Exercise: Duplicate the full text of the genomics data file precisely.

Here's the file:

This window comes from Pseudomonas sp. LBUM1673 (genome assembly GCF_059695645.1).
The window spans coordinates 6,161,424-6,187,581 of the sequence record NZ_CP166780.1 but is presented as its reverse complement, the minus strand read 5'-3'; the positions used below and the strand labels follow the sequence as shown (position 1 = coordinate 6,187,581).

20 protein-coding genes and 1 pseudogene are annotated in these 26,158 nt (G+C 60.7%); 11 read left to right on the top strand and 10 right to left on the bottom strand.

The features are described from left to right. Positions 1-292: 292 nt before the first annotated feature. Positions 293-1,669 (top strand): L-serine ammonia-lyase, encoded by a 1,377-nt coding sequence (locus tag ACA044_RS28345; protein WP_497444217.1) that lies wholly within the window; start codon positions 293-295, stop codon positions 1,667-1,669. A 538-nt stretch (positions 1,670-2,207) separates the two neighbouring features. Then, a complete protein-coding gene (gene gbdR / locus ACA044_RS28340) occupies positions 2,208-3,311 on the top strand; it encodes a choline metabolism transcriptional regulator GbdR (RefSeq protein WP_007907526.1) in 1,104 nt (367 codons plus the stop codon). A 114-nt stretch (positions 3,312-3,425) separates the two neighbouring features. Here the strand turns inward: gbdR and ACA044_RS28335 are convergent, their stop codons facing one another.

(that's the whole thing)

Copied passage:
This window comes from Pseudomonas sp. LBUM1673 (genome assembly GCF_059695645.1).
The window spans coordinates 6,161,424-6,187,581 of the sequence record NZ_CP166780.1 but is presented as its reverse complement, the minus strand read 5'-3'; the positions used below and the strand labels follow the sequence as shown (position 1 = coordinate 6,187,581).

20 protein-coding genes and 1 pseudogene are annotated in these 26,158 nt (G+C 60.7%); 11 read left to right on the top strand and 10 right to left on the bottom strand.

The features are described from left to right. Positions 1-292: 292 nt before the first annotated feature. Positions 293-1,669 (top strand): L-serine ammonia-lyase, encoded by a 1,377-nt coding sequence (locus tag ACA044_RS28345; protein WP_497444217.1) that lies wholly within the window; start codon positions 293-295, stop codon positions 1,667-1,669. A 538-nt stretch (positions 1,670-2,207) separates the two neighbouring features. Then, a complete protein-coding gene (gene gbdR / locus ACA044_RS28340) occupies positions 2,208-3,311 on the top strand; it encodes a choline metabolism transcriptional regulator GbdR (RefSeq protein WP_007907526.1) in 1,104 nt (367 codons plus the stop codon). A 114-nt stretch (positions 3,312-3,425) separates the two neighbouring features. Here the strand turns inward: gbdR and ACA044_RS28335 are convergent, their stop codons facing one another.